Hurricane Live Shots – Enough Already

I spent a lazy day around the house this afternoon. For much of the day, Comcast decided I didn’t need cable access – thanks.

For part of the afternoon I buzzed around the cable news channels and TWC. I saw a variety of “harm’s way” live shots and I’ve had it. Enough already.

Whatever it is that defines the words ‘public service,’ this is the opposite.

Part of what broadcasters do (maybe we did more back when we pledged to serve the public interest, convenience and necessity) is inform viewers. In the case of an approaching major hurricane, we should be informing them about the coming storm and proper safety procedures.

Having these cowboys (and cowgirls) on from the scene sends exactly the opposite message.

As was shown with the Columbia shuttle disaster (and I suppose Einstein talked about this a little too), even an object with low mass can be trouble if moving at a sufficiently high rate of speed. What won’t hurt you if hurtling at 120+ mph?

Can rocks and pebbles fell you? Sure. Will a tree branch or aluminum sign sever a limb? Possibly. Can you get killed in a dozen ways or more? Absolutely.

Reporters stand outside, between buildings, claiming they’re in a protected area? Doesn’t anyone remember the Richelieu Apartments in Pass Christian, MS? Sturdy, concrete construction – leveled.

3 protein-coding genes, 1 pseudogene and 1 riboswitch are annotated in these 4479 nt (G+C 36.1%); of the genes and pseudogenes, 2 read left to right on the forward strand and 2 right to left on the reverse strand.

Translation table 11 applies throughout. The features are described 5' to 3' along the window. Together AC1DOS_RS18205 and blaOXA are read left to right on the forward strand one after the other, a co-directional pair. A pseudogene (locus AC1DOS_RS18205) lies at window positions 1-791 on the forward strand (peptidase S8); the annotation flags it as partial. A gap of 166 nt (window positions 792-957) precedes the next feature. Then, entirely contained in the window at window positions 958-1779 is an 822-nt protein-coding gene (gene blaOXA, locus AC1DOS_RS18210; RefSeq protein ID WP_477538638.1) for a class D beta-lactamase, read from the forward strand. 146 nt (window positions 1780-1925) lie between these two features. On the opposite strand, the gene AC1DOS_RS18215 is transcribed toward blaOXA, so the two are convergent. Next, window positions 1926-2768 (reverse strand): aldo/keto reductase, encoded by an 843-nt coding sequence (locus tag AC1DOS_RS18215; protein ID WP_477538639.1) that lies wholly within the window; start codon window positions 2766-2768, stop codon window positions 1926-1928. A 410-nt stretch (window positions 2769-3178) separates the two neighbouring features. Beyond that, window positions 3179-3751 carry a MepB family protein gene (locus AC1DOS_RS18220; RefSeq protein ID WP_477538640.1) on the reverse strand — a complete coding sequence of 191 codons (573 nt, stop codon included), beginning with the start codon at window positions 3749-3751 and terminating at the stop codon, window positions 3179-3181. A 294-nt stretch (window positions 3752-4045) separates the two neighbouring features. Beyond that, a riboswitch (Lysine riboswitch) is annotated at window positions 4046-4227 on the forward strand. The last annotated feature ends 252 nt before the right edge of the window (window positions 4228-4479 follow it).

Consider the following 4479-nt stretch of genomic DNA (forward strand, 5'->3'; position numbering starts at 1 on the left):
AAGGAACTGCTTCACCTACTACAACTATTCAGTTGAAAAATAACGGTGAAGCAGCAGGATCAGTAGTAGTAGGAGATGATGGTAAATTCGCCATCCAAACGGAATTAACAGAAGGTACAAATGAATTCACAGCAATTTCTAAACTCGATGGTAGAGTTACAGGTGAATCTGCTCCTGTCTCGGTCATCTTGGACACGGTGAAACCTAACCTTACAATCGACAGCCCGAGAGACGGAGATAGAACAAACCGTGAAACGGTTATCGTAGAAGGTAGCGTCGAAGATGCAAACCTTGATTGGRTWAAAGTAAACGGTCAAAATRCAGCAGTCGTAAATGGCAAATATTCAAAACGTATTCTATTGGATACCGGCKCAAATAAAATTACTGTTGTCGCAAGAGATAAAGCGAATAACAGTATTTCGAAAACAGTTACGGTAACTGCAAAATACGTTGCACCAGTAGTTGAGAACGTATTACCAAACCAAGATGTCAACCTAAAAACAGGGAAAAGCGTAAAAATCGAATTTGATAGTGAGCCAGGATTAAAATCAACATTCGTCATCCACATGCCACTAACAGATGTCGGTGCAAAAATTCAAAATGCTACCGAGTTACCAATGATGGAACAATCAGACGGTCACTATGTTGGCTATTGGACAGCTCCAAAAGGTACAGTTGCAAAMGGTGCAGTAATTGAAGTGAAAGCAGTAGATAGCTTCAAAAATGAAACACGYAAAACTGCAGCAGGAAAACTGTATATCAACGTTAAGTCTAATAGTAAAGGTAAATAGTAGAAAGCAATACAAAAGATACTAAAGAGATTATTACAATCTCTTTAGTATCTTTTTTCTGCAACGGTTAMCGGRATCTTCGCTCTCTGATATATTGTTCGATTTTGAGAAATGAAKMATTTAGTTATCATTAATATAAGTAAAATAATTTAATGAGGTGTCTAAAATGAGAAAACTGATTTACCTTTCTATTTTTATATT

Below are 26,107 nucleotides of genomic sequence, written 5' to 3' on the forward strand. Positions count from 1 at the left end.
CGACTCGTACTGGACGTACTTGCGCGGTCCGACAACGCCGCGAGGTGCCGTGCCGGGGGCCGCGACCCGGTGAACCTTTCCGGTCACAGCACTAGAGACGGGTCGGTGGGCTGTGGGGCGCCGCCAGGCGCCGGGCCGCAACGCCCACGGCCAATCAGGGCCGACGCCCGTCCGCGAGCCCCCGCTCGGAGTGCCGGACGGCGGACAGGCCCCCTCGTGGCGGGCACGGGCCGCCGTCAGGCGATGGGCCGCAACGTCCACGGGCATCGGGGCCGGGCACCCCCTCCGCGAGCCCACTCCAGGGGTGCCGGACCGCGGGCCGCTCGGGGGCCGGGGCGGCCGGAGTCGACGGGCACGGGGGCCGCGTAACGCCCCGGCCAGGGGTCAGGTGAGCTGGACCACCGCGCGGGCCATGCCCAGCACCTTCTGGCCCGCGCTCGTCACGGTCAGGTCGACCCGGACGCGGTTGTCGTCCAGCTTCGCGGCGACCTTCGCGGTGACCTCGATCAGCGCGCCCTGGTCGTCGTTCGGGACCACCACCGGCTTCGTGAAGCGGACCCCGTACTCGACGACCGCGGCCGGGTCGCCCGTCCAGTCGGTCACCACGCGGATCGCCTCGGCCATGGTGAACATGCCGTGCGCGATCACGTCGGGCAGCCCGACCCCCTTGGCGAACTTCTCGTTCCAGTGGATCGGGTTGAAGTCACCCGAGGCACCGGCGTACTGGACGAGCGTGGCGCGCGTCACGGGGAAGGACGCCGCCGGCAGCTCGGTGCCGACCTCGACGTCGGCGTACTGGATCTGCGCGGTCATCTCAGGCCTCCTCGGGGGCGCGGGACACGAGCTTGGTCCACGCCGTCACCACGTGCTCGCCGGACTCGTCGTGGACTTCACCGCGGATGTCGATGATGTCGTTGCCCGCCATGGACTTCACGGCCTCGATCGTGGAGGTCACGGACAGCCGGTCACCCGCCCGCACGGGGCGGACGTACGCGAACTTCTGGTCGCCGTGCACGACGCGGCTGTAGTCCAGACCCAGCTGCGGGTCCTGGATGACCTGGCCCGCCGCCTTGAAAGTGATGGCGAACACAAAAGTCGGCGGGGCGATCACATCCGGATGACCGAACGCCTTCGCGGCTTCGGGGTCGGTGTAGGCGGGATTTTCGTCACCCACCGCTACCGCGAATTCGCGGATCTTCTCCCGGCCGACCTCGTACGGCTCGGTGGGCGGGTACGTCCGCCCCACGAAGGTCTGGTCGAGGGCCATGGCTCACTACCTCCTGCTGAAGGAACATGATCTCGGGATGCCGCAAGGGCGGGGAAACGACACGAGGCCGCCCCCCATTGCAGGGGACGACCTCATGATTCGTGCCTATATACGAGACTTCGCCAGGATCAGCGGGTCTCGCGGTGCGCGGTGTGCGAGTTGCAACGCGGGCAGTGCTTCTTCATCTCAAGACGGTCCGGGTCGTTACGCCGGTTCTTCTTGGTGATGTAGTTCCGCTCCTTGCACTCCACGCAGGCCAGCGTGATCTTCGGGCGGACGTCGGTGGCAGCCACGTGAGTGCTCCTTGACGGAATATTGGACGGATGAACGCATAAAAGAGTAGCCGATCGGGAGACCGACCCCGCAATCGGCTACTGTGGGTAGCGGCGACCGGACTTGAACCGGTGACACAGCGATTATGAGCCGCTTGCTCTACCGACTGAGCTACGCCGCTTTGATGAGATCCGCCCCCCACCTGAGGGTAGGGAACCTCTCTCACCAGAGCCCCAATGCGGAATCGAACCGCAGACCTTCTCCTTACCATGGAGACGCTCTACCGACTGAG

Actually, the reporters have the advantage. They’re using both eyes. The photographer is myopically staring through the camera lens… robbed of peripheral vision and depth perception.

This is very different than tornado chasing, where the periphery of the storm is much more well defined. In tornadoes, no one tries to get inside the funnel.

More than anything, this just sends the wrong message to the general public. And, of course, it emboldens news directors and assignment desks to send more people and equipment into the storm. Competition is, after all, competition. Who wants to be beaten on a story like this?

I don’t want Jim Cantore, Anderson Cooper, John Zarella, Rick Sanchez or their unseen cameramen and producers, to die. But someone is going to die – and for what?

That’s what’s going to put a stop to this. Someone will die or be terribly injured. I will take no solace knowing I told you so.

Bogger’s note: I write something similar to this every year. You can see it’s had no effect at all

2 thoughts on “Hurricane Live Shots – Enough Already”

  1. Hey Geoff. Totally agree with your assessment of Hurricane/disaster coverage. Watched Charlie Gibson call this “Somewhat of an art form” this morning on GMA. Thought that would raise your blood pressure a bit. I never really thought of this before, but you are right on. It makes my blood seethe also when the natianal media beats to death a story like Jon-Binet Ramsey (spelling?) or the Schiavo case or Scott Peterson. I think one of the problems with this country is the massive proliferation of instant world wide “news”. Enough already. I love the news, I watch it every day and read on the internet and newspapers, but please, stop beating stories like a dead horse.

  2. All I need is a live feed from Max Mayfield-

    Tragically, this race to the bottom will continue until a reporter, producer or photographer gets hurt or killed. It’s fun to these guys in Central Park during a blizzard- but the hurricane stuff is cringeworthy.

    What’s next? Covering shark attacks by sending reporters into the ocean for a swim with a little cut on their leg? Come on!

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